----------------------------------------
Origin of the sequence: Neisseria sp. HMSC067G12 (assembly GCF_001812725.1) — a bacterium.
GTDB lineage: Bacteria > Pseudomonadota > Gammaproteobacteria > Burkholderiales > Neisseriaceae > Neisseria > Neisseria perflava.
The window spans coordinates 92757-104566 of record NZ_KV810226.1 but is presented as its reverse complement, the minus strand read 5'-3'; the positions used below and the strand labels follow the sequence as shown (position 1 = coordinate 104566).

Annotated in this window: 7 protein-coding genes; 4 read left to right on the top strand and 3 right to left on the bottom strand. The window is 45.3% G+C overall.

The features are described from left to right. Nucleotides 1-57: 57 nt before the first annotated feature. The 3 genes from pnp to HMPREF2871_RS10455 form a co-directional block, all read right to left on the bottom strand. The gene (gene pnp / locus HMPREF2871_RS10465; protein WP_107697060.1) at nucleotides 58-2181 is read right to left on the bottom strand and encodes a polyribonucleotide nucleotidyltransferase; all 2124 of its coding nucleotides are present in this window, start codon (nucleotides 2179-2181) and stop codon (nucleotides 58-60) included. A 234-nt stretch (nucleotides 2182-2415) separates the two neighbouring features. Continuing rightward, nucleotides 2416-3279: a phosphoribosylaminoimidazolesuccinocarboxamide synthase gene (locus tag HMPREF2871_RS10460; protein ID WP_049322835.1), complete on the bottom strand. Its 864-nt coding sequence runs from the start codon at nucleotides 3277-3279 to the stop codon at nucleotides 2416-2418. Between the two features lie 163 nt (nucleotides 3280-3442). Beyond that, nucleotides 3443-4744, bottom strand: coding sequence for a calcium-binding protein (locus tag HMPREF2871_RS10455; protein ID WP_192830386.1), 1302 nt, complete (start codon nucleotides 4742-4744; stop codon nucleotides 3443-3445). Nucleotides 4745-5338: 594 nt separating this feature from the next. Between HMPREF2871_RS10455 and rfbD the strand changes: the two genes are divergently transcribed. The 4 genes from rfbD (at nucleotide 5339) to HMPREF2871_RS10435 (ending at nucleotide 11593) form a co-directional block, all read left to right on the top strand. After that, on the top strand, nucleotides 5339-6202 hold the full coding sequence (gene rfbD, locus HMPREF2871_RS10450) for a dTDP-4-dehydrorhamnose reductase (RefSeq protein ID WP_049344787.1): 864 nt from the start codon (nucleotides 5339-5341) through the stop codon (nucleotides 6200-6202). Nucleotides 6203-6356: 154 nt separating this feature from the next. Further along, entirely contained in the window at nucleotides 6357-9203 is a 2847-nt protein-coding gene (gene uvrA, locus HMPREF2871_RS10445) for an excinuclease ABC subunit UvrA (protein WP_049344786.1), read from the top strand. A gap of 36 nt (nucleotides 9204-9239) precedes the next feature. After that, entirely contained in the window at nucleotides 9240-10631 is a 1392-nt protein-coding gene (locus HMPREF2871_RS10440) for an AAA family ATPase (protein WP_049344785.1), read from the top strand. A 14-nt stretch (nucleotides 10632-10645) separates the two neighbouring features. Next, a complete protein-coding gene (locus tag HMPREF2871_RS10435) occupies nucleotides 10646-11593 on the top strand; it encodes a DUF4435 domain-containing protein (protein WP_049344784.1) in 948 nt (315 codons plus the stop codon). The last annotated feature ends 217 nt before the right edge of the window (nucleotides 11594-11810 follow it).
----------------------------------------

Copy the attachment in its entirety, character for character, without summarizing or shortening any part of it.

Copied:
Origin of the sequence: Neisseria sp. HMSC067G12 (assembly GCF_001812725.1) — a bacterium.
GTDB lineage: Bacteria > Pseudomonadota > Gammaproteobacteria > Burkholderiales > Neisseriaceae > Neisseria > Neisseria perflava.
The window spans coordinates 92757-104566 of record NZ_KV810226.1 but is presented as its reverse complement, the minus strand read 5'-3'; the positions used below and the strand labels follow the sequence as shown (position 1 = coordinate 104566).

Annotated in this window: 7 protein-coding genes; 4 read left to right on the top strand and 3 right to left on the bottom strand. The window is 45.3% G+C overall.

The features are described from left to right. Nucleotides 1-57: 57 nt before the first annotated feature. The 3 genes from pnp to HMPREF2871_RS10455 form a co-directional block, all read right to left on the bottom strand. The gene (gene pnp / locus HMPREF2871_RS10465; protein WP_107697060.1) at nucleotides 58-2181 is read right to left on the bottom strand and encodes a polyribonucleotide nucleotidyltransferase; all 2124 of its coding nucleotides are present in this window, start codon (nucleotides 2179-2181) and stop codon (nucleotides 58-60) included. A 234-nt stretch (nucleotides 2182-2415) separates the two neighbouring features. Continuing rightward, nucleotides 2416-3279: a phosphoribosylaminoimidazolesuccinocarboxamide synthase gene (locus tag HMPREF2871_RS10460; protein ID WP_049322835.1), complete on the bottom strand. Its 864-nt coding sequence runs from the start codon at nucleotides 3277-3279 to the stop codon at nucleotides 2416-2418. Between the two features lie 163 nt (nucleotides 3280-3442). Beyond that, nucleotides 3443-4744, bottom strand: coding sequence for a calcium-binding protein (locus tag HMPREF2871_RS10455; protein ID WP_192830386.1), 1302 nt, complete (start codon nucleotides 4742-4744; stop codon nucleotides 3443-3445). Nucleotides 4745-5338: 594 nt separating this feature from the next. Between HMPREF2871_RS10455 and rfbD the strand changes: the two genes are divergently transcribed. The 4 genes from rfbD (at nucleotide 5339) to HMPREF2871_RS10435 (ending at nucleotide 11593) form a co-directional block, all read left to right on the top strand. After that, on the top strand, nucleotides 5339-6202 hold the full coding sequence (gene rfbD, locus HMPREF2871_RS10450) for a dTDP-4-dehydrorhamnose reductase (RefSeq protein ID WP_049344787.1): 864 nt from the start codon (nucleotides 5339-5341) through the stop codon (nucleotides 6200-6202). Nucleotides 6203-6356: 154 nt separating this feature from the next. Further along, entirely contained in the window at nucleotides 6357-9203 is a 2847-nt protein-coding gene (gene uvrA, locus HMPREF2871_RS10445) for an excinuclease ABC subunit UvrA (protein WP_049344786.1), read from the top strand. A gap of 36 nt (nucleotides 9204-9239) precedes the next feature. After that, entirely contained in the window at nucleotides 9240-10631 is a 1392-nt protein-coding gene (locus HMPREF2871_RS10440) for an AAA family ATPase (protein WP_049344785.1), read from the top strand. A 14-nt stretch (nucleotides 10632-10645) separates the two neighbouring features. Next, a complete protein-coding gene (locus tag HMPREF2871_RS10435) occupies nucleotides 10646-11593 on the top strand; it encodes a DUF4435 domain-containing protein (protein WP_049344784.1) in 948 nt (315 codons plus the stop codon). The last annotated feature ends 217 nt before the right edge of the window (nucleotides 11594-11810 follow it).